Skip to main content

Blog entry by Antoine Craske

Selenium for Web Testing Automation: An Introduction for Beginners

Selenium is a web testing automation tool that enables you to test web applications in different browsers. It is open-source and cross-platform, making it a popular choice for many testers. 

In this article, we will discuss what Selenium is, how it works, and the basics of using it for web testing automation. 

We'll also provide some concrete material to help you get started with Selenium on your own.

What is Selenium?

Selenium is a tool that lets you automate your web testing. It has been around for about 10 years, and it's probably the most popular open-source automation framework in use today.

Various Selenium products are available to support web test automation:

  • Selenium IDE is a browser plugin that lets you record and playback your tests. 
  • Selenium Web Driver is the code that executes your tests.
  • Selenium Grid allows you to run your tests in parallel on multiple machines.

The Selenium Suite core components

The Selenium Suite core components

How does the Selenium Web Driver work?

Selenium web testing works by simulating how a user would interact with a web application. 

It does this by providing a set of "actions" that can be performed on web elements, such as clicking or typing. These actions are then executed in the browser, and the results are verified to ensure that they match the expected outcome.

The basic workflow of using Selenium for web testing automation is as follows:

  • First, you need to identify the web elements that you want to interact with. This can be done using the locators provided by Selenium.
  • Next, you need to write a set of instructions, or "script", that tells Selenium what actions to perform on those web elements.
  • Finally, you need to execute the script in the browser and verify the results.

The architecture of Selenium WebDriver is made up of four major components:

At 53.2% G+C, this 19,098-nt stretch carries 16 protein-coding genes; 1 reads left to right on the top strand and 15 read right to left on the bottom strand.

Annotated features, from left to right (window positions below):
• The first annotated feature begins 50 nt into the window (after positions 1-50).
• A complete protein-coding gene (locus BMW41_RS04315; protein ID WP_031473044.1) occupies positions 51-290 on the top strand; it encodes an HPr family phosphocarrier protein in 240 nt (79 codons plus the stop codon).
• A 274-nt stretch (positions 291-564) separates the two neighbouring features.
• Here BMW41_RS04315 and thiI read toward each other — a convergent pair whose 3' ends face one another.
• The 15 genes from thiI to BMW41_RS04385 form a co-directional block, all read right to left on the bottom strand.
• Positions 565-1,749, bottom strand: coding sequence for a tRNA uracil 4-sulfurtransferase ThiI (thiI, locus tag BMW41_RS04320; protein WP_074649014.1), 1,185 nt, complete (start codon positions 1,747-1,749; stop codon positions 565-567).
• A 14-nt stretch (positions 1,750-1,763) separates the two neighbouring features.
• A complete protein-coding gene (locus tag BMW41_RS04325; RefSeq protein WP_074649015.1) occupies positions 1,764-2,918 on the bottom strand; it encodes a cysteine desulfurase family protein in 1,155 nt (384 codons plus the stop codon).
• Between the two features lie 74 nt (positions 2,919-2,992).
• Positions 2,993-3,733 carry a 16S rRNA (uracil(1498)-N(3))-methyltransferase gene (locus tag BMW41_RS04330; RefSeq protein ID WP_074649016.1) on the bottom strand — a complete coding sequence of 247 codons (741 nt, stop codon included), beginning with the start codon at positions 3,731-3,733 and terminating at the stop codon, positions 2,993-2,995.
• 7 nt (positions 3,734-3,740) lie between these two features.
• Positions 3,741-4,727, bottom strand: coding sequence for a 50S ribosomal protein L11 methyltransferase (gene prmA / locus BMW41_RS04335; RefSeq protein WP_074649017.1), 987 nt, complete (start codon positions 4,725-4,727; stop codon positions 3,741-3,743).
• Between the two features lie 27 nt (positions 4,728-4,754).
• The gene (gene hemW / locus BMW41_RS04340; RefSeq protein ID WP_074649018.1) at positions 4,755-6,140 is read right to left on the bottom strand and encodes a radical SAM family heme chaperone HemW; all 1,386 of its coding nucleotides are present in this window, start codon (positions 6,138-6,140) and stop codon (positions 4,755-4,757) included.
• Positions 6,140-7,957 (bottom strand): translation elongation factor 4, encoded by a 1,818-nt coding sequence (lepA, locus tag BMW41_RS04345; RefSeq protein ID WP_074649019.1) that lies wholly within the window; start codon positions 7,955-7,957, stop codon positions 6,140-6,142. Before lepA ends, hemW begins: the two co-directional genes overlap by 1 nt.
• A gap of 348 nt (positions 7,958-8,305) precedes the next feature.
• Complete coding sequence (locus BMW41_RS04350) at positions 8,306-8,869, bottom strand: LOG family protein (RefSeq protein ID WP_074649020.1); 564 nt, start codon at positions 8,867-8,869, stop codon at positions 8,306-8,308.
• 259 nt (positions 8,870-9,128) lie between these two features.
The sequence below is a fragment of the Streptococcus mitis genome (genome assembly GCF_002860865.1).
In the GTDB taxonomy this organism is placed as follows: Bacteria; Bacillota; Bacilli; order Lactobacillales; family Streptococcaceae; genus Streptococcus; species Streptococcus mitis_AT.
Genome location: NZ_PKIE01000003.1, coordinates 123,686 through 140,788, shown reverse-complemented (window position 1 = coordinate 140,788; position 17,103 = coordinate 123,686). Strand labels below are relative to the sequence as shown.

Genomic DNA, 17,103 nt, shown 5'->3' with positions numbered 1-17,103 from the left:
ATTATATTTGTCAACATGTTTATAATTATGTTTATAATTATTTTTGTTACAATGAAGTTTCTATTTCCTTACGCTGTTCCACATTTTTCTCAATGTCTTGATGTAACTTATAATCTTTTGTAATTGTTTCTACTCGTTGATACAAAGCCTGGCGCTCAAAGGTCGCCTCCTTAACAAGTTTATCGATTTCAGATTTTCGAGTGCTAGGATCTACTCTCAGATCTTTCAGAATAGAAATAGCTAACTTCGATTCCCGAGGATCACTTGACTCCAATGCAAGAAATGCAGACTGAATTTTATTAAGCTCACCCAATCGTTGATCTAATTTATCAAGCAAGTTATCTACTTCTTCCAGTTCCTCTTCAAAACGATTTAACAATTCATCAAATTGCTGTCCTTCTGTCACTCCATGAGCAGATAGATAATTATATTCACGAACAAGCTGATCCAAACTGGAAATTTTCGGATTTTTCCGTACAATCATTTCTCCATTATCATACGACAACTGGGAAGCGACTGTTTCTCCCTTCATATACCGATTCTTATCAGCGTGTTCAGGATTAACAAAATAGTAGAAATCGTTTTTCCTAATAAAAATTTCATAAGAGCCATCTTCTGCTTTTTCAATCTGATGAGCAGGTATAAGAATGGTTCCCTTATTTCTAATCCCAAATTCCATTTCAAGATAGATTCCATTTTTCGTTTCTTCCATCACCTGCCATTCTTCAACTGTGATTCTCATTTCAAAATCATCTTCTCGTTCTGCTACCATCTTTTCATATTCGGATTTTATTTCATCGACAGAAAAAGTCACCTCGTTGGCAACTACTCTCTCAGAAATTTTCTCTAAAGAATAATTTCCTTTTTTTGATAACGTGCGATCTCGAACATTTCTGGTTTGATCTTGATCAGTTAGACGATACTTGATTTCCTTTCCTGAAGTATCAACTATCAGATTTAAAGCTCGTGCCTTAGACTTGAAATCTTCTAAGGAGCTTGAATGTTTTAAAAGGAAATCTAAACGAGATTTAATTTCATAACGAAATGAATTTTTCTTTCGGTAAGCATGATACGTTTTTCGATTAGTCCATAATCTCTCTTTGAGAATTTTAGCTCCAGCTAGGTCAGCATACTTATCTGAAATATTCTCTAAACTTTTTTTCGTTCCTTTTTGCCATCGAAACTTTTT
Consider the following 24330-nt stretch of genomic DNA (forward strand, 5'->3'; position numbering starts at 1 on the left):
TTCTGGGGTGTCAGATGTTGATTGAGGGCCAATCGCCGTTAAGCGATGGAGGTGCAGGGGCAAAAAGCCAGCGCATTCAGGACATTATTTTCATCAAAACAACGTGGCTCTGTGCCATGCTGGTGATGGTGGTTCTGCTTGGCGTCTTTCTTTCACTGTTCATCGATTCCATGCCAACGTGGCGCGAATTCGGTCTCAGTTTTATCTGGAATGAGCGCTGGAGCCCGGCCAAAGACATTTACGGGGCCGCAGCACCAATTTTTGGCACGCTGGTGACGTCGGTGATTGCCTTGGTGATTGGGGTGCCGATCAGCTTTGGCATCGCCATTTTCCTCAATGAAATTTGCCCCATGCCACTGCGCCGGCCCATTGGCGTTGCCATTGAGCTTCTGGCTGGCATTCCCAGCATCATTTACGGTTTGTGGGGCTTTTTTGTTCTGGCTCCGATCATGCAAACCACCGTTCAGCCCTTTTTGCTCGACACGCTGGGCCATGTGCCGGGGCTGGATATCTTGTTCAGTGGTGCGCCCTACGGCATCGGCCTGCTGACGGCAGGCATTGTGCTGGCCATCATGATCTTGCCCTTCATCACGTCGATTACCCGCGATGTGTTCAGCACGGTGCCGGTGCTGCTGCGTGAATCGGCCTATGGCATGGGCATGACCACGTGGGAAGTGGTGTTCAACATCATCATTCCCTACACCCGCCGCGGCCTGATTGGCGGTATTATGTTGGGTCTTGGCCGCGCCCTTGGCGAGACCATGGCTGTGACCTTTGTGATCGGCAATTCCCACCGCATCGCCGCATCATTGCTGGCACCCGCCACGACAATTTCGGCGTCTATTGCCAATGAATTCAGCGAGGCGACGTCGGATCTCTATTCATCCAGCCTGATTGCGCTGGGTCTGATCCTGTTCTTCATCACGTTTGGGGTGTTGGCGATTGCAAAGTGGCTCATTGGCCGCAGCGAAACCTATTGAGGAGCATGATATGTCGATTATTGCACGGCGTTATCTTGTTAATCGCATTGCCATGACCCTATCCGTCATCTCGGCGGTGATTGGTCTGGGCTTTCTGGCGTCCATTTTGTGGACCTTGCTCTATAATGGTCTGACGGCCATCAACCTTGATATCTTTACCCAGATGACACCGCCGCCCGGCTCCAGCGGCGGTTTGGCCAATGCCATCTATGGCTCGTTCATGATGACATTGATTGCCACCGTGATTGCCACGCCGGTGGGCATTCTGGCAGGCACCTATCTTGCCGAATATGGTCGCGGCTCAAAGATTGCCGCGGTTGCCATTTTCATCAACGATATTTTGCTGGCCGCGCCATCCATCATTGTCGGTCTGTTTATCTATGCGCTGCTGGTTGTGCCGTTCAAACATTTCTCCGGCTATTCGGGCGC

1. The Selenium Server, which is responsible for running your tests.
  2. The WebDriver client, which sends commands to the server and receives results back.
  3. The Browser driver (Firefox driver, …), which allows Selenium to control the browser.
  4. The bindings, which allow Selenium to talk to web browsers.

What can we achieve with Selenium Web Driver?

Selenium Web Driver supports the following capabilities to test web browsers :

  • Locate elements through Locators.
  • Simulate user actions using Actions
  • Perform verifications with Controls
  • Know the data to use from Objects

The most important part of using Selenium is understanding how to use the locators. Locators are used to identify web elements on a page so that Selenium knows what to interact with. There are many different types of locators, but the most common ones are id, class, and name.

ID locators and Name locators are generally regarded as the most popular and the fastest way to identify web elements.

The following elements are important in the path of the selector:

  1. // is your location on the tree node
  2. tagname: denotes tagname of the current node
  3. @Attribute: represents the attribute to select
  4. Value: denotes the value of the chosen attribute